Small St. Espresso, Small Street: Review

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This review comes from Will Pearce – you can read more from Will at willpearce.wordpress.com.

 

Tucked away from the bustle of St. Nick’s Market on the aptly named Small Street, you’ll find the equally aptly named Small St. Espresso. The black, white and baby blue signage simply exudes ‘cool’, with a laidback, playful logo that will have graphic designers weeping tears of typeface-induced joy into their macchiatos.

Inside, the décor is what you might call industrial-lite, all exposed wood, exposed brick, exposed pipes, while the two (fully clothed) members of staff dispense caffeinated delights from behind an elegant black-tiled counter. The vibe is minimalist and effortlessly hip. The clientele, mainly young and tastefully tattooed, drape themselves over cubic tables and seats seemingly fashioned out of old crates in a single small but perfectly formed room.

The walls are adorned with screen-printed posters and tee shirts, while exposed pipes are decorated artfully with stickers promoting what I can only assume to be record labels or club nights (none of which I’m hip enough to recognize). The people behind Small St. Espresso are clearly endowed with an eye for design almost as keen as their nose for coffee.

I looked to the retro letterboards hung on chains from the wall for guidance. There were three blends to be had: the house blend; a guest blend, which at the time of my visit was El Meridiano Tolima from Colombia; and Los Mones Huila, also Colombian, for filter coffee. If memory serves, there was also decaff, although that’s really not my purview. Espresso-wise, all the usual suspects are on offer – lattes, mochas, cappuccinos and the like – as well as less familiar concoctions such as chai lattes and piccolos, while Aeropress and cold brews are available for filter fans. Vegans and the health-conscious are catered for with soy and almond milk.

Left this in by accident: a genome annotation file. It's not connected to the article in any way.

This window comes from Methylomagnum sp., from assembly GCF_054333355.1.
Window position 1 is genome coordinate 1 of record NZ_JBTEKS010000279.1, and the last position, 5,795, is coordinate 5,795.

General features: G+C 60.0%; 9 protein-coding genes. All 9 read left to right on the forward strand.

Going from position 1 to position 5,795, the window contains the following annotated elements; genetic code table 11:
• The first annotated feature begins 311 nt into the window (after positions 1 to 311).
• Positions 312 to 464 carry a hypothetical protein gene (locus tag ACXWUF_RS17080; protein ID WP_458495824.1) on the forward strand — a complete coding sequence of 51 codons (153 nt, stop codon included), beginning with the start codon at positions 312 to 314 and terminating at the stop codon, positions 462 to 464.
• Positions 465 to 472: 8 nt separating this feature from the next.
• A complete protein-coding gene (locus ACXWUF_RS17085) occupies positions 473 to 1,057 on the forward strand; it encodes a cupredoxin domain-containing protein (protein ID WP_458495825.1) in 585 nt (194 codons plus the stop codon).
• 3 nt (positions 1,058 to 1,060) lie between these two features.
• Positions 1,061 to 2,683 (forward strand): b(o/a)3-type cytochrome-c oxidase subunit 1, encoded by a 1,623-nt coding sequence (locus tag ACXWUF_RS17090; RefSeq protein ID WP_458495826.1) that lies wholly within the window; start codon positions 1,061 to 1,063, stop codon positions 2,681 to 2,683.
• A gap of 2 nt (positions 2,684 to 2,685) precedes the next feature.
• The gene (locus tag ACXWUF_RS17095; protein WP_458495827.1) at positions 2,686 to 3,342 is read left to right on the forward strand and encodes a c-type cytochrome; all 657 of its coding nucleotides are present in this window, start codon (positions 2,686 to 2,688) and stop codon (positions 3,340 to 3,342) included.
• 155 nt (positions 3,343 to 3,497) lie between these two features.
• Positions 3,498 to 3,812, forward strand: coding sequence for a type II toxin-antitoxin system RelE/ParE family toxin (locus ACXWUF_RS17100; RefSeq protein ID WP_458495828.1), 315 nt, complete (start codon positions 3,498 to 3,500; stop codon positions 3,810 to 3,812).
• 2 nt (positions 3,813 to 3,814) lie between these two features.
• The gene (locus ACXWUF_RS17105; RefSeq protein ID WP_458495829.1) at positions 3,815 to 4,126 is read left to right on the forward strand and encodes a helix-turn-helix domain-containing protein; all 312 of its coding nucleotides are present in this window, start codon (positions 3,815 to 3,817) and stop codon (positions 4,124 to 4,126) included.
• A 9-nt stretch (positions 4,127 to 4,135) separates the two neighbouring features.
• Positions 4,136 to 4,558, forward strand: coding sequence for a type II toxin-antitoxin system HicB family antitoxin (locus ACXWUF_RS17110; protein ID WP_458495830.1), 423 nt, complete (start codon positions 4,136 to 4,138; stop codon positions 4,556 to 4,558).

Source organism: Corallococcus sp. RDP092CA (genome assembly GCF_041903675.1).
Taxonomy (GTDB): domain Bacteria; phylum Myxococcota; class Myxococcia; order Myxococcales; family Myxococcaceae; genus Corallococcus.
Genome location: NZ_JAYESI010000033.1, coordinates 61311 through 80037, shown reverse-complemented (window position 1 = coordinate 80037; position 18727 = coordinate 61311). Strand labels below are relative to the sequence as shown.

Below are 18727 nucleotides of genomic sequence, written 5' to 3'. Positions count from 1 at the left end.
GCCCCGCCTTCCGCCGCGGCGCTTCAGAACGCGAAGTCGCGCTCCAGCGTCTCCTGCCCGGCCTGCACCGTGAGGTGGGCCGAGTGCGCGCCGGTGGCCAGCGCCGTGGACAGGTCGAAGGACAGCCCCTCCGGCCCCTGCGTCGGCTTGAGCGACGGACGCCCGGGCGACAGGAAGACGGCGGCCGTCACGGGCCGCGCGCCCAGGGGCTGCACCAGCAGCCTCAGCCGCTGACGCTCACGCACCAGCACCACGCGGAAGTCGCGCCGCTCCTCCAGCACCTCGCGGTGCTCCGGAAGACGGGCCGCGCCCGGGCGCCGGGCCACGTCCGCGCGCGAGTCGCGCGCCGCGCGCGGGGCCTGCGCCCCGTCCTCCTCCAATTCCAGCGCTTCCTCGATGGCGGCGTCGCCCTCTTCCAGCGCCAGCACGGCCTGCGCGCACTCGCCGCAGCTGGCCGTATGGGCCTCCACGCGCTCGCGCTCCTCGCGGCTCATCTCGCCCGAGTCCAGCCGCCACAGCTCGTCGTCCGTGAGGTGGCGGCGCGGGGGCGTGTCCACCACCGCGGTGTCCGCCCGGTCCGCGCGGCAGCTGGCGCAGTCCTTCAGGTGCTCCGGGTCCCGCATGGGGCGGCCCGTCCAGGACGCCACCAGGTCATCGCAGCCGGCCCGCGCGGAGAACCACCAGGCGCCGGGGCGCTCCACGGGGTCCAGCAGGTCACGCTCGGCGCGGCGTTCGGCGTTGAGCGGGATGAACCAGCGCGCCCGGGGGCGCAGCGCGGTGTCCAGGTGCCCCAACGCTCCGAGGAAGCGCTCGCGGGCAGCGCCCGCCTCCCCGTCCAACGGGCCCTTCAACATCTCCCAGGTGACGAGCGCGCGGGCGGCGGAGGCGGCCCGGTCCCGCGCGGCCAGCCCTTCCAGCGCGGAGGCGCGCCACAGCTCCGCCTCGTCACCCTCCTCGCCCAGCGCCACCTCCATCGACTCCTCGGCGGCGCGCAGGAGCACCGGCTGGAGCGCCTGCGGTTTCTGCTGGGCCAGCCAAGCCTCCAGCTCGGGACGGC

I opted for a house blend flat white and a slice of irresistible-looking pecan pie, just one of a selection of sweets that included salted caramel brownies and Danish pastries. I’d rather foolishly taken lunch not long before my visit, so didn’t quite have the stomach to partake of the sandwiches on offer, but they all sounded very delicious, and all were served on sourdough bread (what else?) from the inimitable Hart’s Bakery. The staff were friendly, approachable and mercifully free from the hipper-than-thou syndrome that has been known to afflict baristas in coffee houses of this calibre.

My flat white arrived promptly, served in a dainty powder blue cup that matched the gorgeous La Marzocco espresso machine. It was good and hot (tepid flat whites being the bane of any coffee-lover’s life) with a silky texture. The coffee itself – 60% Rwandan Gisuma and 40% Finca la Esperanza, from Guatemala, by way of Clifton Coffee Roasters – was sweet without being overly fruity, full-bodied and slightly smoky, with a bright, perfectly balanced acidity. The generous helping of pie comprised earthy pecans suspended in an indulgently sweet and sticky purée, rich with flavours of honey and brown sugar, all of which was topped with a slightly perplexing layer of what I took to be gelatin, while the sweet shortcrust pastry case was thin and perfectly baked. All in all, it was delicious, and the perfect accompaniment to a nigh-on perfect coffee.

 

Small Street Espresso

 

With its relaxed atmosphere, elegant appointments and a modest selection of books (coffee-related and otherwise) to pore over, Small St. Espresso is the sort of place you could lose an entire afternoon without even realising it. I recommend doing so at your earliest convenience.

 

4 Responses to Small St. Espresso, Small Street: Review

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